At the outset of the Civil War, the United States consisted of 34 states and 32 million people. It had a regular army of just 15,322 enlisted men and 1,080 officers that were mostly scattered on the western frontier.
Each state had its own militia. In Ohio, the militia consisted of mostly town folks who dressed up for special parades and holidays. Militia members elected their officers, not on merit or abilities, but on their popularity or position in the community.
Each militia unit could choose their own uniforms. Training usually meant learning how to accomplish parade maneuvers without bumping into one and other. All together, before the start of the war, Ohio had just over 1,000 militia members. By the end of the war, almost 320,000 soldiers participating in the war would be from Ohio. Only New York and Pennsylvania would have contributed more than Ohio.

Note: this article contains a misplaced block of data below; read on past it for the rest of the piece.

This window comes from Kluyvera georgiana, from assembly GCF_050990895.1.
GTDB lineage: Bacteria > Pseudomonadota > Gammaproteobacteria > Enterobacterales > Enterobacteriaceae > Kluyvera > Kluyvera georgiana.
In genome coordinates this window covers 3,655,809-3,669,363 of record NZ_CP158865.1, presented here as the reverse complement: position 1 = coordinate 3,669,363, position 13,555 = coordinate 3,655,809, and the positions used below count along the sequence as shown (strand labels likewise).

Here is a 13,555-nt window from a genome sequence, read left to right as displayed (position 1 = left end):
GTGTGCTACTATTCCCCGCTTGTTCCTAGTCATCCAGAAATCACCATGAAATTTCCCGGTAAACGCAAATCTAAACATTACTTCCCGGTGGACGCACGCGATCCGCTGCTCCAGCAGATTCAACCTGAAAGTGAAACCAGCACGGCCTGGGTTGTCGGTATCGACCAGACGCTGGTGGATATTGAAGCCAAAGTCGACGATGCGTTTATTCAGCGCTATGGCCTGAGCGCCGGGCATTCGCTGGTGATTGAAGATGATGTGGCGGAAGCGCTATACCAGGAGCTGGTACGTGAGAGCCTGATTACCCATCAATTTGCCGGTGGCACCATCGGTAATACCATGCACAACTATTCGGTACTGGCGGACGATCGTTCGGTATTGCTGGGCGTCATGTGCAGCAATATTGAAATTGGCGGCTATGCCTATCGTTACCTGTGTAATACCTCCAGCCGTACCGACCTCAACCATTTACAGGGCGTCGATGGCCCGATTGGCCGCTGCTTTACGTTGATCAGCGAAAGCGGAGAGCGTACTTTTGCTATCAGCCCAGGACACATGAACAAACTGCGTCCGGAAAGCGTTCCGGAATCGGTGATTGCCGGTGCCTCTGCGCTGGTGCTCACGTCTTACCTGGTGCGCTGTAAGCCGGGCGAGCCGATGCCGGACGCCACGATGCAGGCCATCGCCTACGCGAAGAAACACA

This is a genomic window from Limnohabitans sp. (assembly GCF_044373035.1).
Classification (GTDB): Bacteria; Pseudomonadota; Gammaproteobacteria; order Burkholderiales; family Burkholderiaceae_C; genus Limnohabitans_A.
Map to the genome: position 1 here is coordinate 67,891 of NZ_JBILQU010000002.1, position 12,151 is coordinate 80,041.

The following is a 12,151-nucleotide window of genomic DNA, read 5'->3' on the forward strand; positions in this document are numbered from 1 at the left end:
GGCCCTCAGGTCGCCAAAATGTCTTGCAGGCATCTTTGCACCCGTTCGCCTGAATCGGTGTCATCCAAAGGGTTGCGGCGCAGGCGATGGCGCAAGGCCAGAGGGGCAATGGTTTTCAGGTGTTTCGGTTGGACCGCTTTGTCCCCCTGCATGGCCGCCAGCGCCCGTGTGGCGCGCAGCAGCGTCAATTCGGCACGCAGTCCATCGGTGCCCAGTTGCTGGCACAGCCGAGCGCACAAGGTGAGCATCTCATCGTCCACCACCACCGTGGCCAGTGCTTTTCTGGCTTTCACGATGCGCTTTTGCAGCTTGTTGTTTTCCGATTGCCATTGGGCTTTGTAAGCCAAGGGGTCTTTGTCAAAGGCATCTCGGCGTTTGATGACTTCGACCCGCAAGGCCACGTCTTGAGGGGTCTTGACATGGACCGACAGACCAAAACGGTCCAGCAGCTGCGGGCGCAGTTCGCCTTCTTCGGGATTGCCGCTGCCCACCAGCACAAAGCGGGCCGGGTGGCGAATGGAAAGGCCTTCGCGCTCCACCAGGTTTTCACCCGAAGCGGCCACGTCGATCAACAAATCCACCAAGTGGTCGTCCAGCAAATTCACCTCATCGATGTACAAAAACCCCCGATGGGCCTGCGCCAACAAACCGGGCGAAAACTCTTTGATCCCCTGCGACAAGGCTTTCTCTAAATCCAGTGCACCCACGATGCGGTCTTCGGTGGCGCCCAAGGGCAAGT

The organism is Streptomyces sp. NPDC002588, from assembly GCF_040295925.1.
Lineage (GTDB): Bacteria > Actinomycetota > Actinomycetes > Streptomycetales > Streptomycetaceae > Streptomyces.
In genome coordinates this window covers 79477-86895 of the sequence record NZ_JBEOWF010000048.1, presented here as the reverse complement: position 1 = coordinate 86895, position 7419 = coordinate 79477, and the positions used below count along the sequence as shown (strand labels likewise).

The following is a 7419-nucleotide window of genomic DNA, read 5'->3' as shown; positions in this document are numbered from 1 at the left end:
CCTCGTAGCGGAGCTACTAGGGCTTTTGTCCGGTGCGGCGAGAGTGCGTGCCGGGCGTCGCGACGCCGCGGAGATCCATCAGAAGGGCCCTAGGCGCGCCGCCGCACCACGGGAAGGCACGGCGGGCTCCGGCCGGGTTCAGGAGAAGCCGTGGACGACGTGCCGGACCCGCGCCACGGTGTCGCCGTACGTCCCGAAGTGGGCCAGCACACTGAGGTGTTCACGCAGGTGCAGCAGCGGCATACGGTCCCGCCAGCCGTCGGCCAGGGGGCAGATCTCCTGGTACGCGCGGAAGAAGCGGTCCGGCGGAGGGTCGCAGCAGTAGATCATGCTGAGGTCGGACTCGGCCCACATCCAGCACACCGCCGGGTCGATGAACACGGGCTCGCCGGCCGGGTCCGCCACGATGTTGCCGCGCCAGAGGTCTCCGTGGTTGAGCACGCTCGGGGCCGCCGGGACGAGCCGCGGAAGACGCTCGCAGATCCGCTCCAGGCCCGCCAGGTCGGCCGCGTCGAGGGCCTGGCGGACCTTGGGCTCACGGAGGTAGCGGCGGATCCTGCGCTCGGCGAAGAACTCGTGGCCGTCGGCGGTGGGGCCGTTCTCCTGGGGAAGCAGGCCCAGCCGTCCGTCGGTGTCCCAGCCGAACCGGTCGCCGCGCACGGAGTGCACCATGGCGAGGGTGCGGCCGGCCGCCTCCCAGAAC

Immediately after the onset of the war, the ranks of the militia grew at an unimaginable rate. As quickly as someone requested to form a company, the company was filled with would-be soldiers.
The initial enlistment period was just 90 days. Feeling that the rebellion would soon be quashed, there was no need to ask for longer enlistments from these citizen soldiers.